One of the biggest debates during this year's regional budget talks centred around discretionary benefits. Extra money that funnels through local social assistance programs that helps tens of thousands of people across Waterloo Region every year.

This year, there will be less money for those who need it most. 

Discretionary benefits are funds that help those with disabilities, housing issues and, most importantly, the benefits ensure no one goes hungry.

Services that could soon change.

This year, provincial claw backs left Waterloo Region with a five-million dollar gap in funding for discretionary benefits.

Councillors settled on allocating two-million dollars to help prop up the system... North Dumfries Mayor Rob Deutschmann says it isn't enough.

“There is a need.  We could do more, and we should, because of this 3.1 million dollar shortfall - even after the two million.”

During budget talks, Deutschmann suggested adding an extra million dollars to the system, but was voted down.

“I don't see 3.1 million coming from the community and i don't know exactly what the community can do” says Deutschmann.

Discretionary benefits provide assistance for everything from vision and hearing care to rent and food hampers. Councillors decided it was better to have social agencies work more collaboratively, rather than to pass on a bigger tax increase to everyone else.

Regional Councillor Tom Galloway says, “They believe that there's some efficiencies that can be derived and we're all hopeful that the gap can be bridged.”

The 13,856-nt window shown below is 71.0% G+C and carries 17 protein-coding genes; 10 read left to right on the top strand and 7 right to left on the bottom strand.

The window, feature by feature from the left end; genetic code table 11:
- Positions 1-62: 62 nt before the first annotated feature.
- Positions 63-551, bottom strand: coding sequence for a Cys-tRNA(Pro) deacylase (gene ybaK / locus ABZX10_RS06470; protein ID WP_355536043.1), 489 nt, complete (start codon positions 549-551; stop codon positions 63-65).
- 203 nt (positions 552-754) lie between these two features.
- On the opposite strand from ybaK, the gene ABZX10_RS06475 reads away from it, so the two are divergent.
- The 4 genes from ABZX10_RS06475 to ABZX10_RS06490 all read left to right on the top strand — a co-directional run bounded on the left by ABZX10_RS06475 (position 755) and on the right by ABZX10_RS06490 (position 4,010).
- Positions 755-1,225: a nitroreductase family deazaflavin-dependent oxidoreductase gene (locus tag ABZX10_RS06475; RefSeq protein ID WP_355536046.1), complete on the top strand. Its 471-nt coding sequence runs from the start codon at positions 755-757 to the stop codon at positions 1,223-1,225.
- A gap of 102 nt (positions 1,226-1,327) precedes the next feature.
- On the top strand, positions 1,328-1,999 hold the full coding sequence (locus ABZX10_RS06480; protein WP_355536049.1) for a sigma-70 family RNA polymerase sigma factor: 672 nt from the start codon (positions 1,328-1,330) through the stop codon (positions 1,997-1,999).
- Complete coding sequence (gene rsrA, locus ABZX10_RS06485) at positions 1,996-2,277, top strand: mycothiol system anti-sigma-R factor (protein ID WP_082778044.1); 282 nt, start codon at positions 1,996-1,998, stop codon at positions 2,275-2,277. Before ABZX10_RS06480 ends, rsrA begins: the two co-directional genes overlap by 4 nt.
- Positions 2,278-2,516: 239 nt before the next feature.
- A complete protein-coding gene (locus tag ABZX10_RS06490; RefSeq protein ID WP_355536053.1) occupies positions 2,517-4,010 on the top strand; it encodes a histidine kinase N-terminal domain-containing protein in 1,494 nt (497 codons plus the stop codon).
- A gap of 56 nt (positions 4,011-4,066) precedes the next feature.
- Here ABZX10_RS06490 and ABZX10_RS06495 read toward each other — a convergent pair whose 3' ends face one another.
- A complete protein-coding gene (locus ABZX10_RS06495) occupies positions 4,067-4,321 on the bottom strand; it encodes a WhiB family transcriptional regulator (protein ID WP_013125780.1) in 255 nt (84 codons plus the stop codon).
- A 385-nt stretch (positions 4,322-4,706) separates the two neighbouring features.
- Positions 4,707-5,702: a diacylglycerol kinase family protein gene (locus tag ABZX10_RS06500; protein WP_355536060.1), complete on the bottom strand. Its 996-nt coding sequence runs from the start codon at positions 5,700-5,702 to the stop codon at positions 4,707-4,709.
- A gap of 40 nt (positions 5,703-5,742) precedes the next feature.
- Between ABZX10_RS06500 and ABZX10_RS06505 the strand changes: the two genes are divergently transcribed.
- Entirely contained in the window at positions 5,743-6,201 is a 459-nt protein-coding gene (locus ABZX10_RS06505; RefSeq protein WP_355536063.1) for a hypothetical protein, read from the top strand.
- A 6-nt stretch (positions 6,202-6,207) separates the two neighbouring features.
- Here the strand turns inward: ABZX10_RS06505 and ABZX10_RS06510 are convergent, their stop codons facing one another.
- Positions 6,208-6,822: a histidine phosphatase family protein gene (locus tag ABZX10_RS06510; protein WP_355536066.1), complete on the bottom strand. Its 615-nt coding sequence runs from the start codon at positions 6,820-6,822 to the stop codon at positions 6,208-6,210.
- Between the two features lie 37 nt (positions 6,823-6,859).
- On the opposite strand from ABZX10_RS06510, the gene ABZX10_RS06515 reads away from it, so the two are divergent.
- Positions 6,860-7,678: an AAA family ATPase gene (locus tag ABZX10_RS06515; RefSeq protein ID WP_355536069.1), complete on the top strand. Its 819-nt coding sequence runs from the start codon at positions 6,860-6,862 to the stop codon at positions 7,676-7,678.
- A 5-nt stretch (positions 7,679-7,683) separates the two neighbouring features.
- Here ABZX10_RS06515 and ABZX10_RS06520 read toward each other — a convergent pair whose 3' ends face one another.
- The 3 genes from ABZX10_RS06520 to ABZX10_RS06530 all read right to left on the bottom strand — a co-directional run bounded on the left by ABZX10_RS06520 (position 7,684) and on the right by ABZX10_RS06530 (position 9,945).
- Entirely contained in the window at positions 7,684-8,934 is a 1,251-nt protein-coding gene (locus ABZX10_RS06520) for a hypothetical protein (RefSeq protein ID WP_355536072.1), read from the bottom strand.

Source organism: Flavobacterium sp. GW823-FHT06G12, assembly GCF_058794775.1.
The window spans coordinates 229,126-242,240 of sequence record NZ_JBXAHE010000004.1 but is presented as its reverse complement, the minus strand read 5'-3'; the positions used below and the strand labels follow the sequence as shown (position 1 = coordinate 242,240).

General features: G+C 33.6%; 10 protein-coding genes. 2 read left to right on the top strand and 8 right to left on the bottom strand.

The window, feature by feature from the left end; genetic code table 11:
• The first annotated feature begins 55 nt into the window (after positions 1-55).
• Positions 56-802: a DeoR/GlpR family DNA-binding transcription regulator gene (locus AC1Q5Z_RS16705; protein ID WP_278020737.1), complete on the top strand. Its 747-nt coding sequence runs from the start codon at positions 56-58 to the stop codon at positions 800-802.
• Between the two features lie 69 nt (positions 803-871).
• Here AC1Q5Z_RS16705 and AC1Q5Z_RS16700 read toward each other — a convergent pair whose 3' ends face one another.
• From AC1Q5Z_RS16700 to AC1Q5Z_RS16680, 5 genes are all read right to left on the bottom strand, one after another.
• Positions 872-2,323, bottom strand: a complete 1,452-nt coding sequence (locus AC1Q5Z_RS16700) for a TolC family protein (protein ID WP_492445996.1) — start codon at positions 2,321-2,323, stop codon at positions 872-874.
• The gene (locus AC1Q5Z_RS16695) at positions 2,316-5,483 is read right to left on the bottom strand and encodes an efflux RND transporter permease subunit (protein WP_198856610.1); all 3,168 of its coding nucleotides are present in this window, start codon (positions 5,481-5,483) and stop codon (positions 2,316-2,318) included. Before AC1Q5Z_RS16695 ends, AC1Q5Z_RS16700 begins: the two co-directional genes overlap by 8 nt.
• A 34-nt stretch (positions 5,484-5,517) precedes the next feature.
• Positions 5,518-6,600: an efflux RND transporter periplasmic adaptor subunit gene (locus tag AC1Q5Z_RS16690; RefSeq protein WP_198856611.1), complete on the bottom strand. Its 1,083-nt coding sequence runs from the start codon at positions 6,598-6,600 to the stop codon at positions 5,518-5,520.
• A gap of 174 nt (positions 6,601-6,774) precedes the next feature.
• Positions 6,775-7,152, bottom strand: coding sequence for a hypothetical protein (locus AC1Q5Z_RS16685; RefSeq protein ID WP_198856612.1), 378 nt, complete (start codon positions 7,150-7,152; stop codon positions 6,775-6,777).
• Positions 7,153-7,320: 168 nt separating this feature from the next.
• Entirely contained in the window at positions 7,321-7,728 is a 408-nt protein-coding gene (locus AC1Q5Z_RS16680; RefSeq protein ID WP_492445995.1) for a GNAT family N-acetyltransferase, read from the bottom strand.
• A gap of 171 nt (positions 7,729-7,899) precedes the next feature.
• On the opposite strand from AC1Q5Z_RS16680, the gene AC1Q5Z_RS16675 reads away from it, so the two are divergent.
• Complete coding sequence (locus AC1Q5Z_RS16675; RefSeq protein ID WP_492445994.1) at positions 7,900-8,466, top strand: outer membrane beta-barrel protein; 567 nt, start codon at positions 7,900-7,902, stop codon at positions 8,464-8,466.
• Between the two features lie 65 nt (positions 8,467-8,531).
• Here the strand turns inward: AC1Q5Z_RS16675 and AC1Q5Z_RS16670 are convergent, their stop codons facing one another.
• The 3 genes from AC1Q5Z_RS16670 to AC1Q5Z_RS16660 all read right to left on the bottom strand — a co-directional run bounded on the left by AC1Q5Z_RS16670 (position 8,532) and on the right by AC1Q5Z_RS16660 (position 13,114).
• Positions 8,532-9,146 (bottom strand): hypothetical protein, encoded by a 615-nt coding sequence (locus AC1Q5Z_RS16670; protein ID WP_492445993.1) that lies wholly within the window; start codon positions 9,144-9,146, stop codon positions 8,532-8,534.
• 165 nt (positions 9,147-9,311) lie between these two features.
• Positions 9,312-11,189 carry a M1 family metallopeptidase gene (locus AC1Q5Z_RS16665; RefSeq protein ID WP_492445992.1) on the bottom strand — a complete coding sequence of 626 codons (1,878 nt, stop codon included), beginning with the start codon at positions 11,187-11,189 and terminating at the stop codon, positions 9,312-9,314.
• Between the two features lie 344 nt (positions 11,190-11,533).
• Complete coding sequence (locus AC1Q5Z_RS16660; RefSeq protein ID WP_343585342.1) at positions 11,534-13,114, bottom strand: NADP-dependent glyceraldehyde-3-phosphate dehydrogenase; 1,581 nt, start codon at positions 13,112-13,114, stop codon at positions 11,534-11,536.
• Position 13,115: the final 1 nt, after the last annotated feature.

One of the agencies planning for less money in the social assistance system is The Food Bank of Waterloo Region. Executive Director Wendi Campbell says they are expecting a 10-percent drop in funding across the food assistance network.

We're anticipating that there's going to be increased levels of service required in the community.”

She is hopeful that food bank programs won't be affected.

“We want to make sure that if people live in the south end of Cambridge or the north end of waterloo that they'll have access to programs, ideally, in their neighborhoods.”

Deutschmann worries about what will happen when those on Ontario works have to decide whether to pay for food or housing.

“We've just sort of punted the football down the field a little bit and we're going to have to deal with this issue sooner than we think.” Says Deutschmann

There is a proposal to re-examine the issue half way through the year.

The real test will likely come next winter, when increased demands are put on the entire social assistance network.